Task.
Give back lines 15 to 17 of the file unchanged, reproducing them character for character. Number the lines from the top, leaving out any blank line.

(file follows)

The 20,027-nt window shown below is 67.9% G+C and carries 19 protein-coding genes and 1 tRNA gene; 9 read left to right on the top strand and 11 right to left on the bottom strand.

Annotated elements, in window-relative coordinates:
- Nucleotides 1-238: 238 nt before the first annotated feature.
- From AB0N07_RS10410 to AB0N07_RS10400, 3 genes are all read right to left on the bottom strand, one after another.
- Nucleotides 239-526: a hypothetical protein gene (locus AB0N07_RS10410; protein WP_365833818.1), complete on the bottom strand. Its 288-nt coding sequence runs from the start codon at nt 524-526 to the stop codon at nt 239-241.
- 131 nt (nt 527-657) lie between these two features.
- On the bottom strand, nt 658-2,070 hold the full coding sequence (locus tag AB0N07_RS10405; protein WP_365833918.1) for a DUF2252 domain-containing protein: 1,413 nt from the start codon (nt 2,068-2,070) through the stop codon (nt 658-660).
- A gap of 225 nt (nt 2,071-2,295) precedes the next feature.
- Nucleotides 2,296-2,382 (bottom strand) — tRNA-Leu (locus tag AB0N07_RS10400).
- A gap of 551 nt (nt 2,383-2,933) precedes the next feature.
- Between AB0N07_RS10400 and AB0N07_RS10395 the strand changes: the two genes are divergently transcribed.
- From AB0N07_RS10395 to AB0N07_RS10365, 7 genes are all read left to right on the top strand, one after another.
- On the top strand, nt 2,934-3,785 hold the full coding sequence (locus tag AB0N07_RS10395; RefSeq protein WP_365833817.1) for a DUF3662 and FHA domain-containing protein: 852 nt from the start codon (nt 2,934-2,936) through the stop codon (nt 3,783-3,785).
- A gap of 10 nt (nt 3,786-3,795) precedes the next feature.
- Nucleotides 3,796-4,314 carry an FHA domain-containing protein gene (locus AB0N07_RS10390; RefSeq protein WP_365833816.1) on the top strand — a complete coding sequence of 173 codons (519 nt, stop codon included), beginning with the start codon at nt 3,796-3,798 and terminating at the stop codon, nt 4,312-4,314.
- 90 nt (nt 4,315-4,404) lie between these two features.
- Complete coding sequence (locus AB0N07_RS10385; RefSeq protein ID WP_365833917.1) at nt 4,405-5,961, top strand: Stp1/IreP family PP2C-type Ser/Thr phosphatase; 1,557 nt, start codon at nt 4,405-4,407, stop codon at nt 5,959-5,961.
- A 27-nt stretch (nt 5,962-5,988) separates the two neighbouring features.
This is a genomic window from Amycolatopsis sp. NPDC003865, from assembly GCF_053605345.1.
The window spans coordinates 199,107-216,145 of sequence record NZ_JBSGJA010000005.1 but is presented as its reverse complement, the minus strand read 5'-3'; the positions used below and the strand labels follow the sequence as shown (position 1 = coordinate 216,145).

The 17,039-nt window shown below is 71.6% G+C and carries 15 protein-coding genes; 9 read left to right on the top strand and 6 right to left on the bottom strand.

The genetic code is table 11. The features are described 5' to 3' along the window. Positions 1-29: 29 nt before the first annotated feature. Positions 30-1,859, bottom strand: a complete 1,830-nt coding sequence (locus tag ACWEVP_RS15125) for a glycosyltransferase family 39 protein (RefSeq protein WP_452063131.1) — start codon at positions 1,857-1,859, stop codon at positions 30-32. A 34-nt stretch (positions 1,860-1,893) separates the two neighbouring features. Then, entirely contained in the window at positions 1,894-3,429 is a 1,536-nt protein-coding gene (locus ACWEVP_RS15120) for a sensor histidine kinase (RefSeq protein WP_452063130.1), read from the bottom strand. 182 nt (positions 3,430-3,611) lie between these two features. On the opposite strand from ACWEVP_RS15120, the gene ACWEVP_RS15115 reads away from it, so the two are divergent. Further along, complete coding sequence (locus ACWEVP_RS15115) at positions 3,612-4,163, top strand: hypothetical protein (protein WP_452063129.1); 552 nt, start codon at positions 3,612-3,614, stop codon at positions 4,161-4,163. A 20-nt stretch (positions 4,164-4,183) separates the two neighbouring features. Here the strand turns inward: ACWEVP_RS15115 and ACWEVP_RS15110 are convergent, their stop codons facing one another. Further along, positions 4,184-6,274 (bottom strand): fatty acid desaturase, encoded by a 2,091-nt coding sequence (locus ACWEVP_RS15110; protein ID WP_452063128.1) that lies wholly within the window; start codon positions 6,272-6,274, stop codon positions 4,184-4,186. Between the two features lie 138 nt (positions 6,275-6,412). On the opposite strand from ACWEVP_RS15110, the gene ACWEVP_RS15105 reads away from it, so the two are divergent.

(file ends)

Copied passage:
- Nucleotides 3,796-4,314 carry an FHA domain-containing protein gene (locus AB0N07_RS10390; RefSeq protein WP_365833816.1) on the top strand — a complete coding sequence of 173 codons (519 nt, stop codon included), beginning with the start codon at nt 3,796-3,798 and terminating at the stop codon, nt 4,312-4,314.
- 90 nt (nt 4,315-4,404) lie between these two features.
- Complete coding sequence (locus AB0N07_RS10385; RefSeq protein ID WP_365833917.1) at nt 4,405-5,961, top strand: Stp1/IreP family PP2C-type Ser/Thr phosphatase; 1,557 nt, start codon at nt 4,405-4,407, stop codon at nt 5,959-5,961.